Program in East Europe Studies Fellows and Grantees

The American Council of Learned Societies is pleased to announce the results of competitions in the Program in East Europe Studies, which provides fellowships and grants to scholars pursuing research in the social sciences and the humanities pertaining to Albania, Bosnia and Herzegovina, Bulgaria, Croatia, Czech Republic, Estonia, Hungary, Kosovo/a, Latvia, Lithuania, Macedonia, Montenegro, Poland, Romania, Serbia, Slovakia, and Slovenia. Language-Training Grants were also made to three institutions for language-training programs in summer 2008 and to one institution for advanced-mastery language training in summers 2007 and 2008.

This program has been supported until 2012 by funding administered by the U.S. Department of State under the Research and Training for Eastern Europe and the Independent States of the Former Soviet Union Act of 1983, Title VIII.

Read more about this fellowship and grant program.

Please note: affiliations shown are as of time of award. Please click on fellows' names for current information.

Sarah A. Cramsey
Sarah A. Cramsey  |  Abstract
How did liberals, once the strongest proponents of integration and minority rights, come to think of Jews as a separate ethnic identity excluded from European citizenship? This project traces how a particular idea of Jewish identity evolved, asking when and how Polish and Czech liberals became convinced that Europe could not shelter the Jews. The questions that drive this research touch on fundamental ideas about the meaning of citizenship and ethnic identity in the modern period. This dissertation promises to view the decade between 1938 and 1948 from a novel, comparative vantage point while positioning this period as a penultimate moment in a broader story of Jewish citizenship in modern Europe.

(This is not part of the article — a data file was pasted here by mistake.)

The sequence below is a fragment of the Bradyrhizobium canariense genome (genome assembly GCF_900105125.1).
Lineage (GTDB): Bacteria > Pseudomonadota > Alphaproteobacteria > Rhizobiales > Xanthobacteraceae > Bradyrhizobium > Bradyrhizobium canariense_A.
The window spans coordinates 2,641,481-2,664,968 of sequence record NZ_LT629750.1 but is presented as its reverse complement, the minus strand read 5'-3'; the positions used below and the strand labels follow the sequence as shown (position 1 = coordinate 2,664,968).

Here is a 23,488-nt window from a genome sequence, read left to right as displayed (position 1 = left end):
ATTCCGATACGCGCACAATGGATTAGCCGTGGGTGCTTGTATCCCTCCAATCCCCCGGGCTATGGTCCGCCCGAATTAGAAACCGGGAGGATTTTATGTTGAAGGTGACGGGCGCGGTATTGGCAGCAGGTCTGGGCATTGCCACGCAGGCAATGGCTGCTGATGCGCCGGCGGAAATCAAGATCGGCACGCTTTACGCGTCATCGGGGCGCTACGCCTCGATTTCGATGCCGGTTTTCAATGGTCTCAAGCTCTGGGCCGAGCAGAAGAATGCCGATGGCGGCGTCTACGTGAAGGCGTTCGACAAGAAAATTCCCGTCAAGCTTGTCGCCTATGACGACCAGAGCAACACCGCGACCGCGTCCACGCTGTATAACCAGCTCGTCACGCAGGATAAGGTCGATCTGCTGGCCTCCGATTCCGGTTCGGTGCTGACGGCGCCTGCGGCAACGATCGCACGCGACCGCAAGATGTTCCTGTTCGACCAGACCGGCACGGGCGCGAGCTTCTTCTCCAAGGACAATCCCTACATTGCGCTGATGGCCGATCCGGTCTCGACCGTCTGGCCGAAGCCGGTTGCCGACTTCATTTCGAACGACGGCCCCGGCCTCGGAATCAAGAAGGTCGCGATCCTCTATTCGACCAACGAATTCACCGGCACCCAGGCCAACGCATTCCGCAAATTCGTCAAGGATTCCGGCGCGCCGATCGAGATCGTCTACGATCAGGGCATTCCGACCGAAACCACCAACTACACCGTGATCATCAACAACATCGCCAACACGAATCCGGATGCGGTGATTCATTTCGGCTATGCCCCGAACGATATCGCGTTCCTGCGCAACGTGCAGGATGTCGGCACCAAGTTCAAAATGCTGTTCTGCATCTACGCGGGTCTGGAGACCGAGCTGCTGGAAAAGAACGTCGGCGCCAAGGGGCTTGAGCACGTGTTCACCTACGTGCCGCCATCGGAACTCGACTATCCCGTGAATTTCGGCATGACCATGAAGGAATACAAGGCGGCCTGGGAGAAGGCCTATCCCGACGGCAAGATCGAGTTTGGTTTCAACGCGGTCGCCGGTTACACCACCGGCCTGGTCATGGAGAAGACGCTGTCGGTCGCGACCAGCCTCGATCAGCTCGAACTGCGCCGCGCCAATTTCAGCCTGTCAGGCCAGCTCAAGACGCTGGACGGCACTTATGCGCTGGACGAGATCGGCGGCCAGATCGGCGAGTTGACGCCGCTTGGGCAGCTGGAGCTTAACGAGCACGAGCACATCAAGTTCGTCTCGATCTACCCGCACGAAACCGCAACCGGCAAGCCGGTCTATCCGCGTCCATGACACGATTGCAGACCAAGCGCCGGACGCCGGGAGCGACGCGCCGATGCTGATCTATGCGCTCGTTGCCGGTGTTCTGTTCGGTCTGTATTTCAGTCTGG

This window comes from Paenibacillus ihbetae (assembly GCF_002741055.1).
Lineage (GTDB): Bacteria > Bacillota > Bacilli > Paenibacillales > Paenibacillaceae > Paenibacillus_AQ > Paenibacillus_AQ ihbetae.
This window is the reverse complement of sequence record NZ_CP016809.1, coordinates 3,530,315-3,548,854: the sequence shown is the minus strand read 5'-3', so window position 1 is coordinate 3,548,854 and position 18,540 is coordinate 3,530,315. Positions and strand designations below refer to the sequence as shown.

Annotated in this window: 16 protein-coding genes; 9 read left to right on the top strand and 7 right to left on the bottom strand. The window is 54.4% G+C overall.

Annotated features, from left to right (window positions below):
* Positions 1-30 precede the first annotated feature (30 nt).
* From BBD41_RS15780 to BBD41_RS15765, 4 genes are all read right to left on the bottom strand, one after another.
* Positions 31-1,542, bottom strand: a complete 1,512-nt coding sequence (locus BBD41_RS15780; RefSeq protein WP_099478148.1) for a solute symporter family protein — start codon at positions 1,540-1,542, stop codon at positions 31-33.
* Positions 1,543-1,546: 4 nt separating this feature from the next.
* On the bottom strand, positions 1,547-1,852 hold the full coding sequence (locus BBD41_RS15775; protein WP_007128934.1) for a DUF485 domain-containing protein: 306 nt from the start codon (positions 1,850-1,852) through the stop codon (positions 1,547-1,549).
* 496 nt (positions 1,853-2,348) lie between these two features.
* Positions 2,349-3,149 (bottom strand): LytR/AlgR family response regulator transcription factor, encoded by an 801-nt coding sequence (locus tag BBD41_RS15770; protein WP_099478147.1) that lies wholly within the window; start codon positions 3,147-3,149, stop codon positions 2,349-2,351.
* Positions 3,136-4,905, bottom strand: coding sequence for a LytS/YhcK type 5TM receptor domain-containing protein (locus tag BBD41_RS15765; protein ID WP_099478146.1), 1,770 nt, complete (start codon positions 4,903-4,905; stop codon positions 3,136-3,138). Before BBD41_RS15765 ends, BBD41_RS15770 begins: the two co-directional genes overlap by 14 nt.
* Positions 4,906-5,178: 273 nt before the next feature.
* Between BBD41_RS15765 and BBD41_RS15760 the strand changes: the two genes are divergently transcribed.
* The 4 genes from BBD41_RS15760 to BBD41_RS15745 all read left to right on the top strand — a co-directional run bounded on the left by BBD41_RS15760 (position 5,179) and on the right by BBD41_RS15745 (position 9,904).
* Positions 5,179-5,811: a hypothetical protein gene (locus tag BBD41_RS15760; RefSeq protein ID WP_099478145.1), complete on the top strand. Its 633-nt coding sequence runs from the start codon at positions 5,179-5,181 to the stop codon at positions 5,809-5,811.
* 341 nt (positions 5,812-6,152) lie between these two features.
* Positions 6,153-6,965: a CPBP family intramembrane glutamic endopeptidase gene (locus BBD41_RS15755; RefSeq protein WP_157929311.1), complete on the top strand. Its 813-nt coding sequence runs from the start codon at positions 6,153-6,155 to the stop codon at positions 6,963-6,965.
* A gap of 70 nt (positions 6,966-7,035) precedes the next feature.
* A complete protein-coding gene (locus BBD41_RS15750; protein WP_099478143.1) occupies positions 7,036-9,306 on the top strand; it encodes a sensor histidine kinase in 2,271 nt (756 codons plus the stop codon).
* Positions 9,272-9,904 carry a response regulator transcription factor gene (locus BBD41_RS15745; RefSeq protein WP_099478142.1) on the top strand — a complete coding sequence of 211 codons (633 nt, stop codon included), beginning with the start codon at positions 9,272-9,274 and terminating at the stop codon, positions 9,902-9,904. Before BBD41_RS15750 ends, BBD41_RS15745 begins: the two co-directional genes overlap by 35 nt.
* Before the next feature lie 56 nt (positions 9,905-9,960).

Doctoral Candidate, History, University of California, Berkeley  -  Uncertain Citizenship: Czechs, Poles, and the Jewish People, 1938-1948

Kyrill M. Kunakhovich
Kyrill M. Kunakhovich  |  Abstract
This dissertation explores efforts to construct a distinctive socialist culture in two major cities of the Soviet Bloc: Krakow in Poland and Leipzig in East Germany. Local officials in both cities treated culture as a political priority and devoted much time and resources to organizing cultural life on the ground. This dissertation investigates what they sought to accomplish and what they did to bring this about. It uses a comparative approach to examine the Polish and East German cultural projects and trace their evolution over time. It also assesses how these changing projects affected each city's cultural scene. The dissertation explores key artistic developments in Krakow and Leipzig, as well as shifting patterns of popular cultural participation. It follows the triangular relationship between cultural officials, artists, and audiences, and analyzes how the interaction between these three groups shaped cultural life in both Krakow and Leipzig.

Doctoral Candidate, History, Princeton University  -  In Search of Socialist Culture: Culture and Politics in Krakow and Leipzig, 1945-1970

Emily R. Gioielli
Emily R. Gioielli  |  Abstract